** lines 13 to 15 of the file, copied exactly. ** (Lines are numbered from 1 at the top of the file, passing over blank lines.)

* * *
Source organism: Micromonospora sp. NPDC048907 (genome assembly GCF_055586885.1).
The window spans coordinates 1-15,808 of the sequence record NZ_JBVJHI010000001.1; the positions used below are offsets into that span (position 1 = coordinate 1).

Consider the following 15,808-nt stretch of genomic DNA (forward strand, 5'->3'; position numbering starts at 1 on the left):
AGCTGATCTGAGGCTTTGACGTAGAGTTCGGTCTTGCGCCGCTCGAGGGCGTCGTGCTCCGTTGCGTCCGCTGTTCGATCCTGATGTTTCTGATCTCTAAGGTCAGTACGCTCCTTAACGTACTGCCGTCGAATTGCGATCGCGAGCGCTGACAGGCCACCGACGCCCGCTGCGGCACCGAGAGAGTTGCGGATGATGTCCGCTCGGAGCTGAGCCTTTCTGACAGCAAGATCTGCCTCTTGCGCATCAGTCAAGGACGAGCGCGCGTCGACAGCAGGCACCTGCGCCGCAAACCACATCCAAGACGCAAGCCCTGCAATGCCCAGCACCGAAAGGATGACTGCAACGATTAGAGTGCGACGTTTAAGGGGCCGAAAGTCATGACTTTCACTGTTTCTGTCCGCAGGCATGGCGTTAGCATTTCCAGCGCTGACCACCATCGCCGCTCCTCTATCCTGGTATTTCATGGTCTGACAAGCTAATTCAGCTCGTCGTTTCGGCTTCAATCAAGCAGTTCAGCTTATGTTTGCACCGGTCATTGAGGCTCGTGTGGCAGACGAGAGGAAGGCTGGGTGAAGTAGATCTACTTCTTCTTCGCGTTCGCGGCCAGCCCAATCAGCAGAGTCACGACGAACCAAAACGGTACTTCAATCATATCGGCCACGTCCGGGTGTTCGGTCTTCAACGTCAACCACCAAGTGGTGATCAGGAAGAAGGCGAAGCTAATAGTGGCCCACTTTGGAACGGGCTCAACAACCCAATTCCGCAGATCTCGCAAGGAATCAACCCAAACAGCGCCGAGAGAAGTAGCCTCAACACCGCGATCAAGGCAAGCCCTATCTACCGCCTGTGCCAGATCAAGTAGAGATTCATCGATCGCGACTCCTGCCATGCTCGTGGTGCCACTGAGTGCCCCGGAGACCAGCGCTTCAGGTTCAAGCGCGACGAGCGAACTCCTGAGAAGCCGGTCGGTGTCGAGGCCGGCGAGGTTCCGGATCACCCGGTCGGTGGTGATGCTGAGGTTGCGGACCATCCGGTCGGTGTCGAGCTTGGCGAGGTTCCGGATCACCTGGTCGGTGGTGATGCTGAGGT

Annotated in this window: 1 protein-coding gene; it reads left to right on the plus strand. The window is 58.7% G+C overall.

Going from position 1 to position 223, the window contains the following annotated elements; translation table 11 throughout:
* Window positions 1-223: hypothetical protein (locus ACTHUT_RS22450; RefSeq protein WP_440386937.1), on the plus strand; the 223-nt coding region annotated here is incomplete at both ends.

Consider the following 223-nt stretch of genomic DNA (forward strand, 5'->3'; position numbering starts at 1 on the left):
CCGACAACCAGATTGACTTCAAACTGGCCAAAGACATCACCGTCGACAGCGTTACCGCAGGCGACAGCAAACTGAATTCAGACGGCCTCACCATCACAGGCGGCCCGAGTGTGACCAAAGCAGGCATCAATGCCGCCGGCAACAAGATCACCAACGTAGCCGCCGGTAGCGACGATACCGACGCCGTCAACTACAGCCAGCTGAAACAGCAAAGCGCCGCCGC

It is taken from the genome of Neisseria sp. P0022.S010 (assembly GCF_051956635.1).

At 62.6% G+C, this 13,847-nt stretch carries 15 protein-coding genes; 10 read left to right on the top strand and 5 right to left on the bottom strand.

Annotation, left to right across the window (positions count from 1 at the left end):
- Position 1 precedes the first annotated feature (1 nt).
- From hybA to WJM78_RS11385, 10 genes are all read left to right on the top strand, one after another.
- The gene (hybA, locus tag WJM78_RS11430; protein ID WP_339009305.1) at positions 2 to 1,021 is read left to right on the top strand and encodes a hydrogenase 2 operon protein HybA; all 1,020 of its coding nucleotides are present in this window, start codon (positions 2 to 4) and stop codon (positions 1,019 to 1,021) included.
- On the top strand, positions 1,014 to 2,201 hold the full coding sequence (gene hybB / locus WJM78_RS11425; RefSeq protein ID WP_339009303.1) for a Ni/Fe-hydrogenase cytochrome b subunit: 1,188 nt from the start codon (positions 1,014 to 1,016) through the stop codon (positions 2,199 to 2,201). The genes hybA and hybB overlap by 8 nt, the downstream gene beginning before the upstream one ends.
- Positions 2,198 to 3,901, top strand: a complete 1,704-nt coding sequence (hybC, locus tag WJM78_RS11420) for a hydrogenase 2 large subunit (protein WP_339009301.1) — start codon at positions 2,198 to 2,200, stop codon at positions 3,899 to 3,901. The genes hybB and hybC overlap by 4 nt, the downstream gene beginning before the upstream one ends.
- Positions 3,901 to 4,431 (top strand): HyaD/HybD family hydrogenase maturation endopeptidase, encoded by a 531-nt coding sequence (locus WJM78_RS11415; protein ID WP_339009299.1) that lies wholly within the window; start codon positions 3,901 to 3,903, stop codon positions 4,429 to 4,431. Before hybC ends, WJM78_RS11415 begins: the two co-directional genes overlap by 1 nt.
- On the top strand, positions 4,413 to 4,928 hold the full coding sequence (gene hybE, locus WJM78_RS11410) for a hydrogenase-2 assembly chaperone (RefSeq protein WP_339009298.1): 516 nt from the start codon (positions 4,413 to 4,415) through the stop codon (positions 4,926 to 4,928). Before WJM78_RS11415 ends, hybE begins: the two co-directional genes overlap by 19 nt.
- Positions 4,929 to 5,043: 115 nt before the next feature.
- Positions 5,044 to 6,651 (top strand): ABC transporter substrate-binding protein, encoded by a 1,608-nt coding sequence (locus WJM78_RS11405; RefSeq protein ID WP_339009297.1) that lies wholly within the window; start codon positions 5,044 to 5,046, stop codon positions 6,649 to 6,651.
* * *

- Position 1 precedes the first annotated feature (1 nt).
- From hybA to WJM78_RS11385, 10 genes are all read left to right on the top strand, one after another.
- The gene (hybA, locus tag WJM78_RS11430; protein ID WP_339009305.1) at positions 2 to 1,021 is read left to right on the top strand and encodes a hydrogenase 2 operon protein HybA; all 1,020 of its coding nucleotides are present in this window, start codon (positions 2 to 4) and stop codon (positions 1,019 to 1,021) included.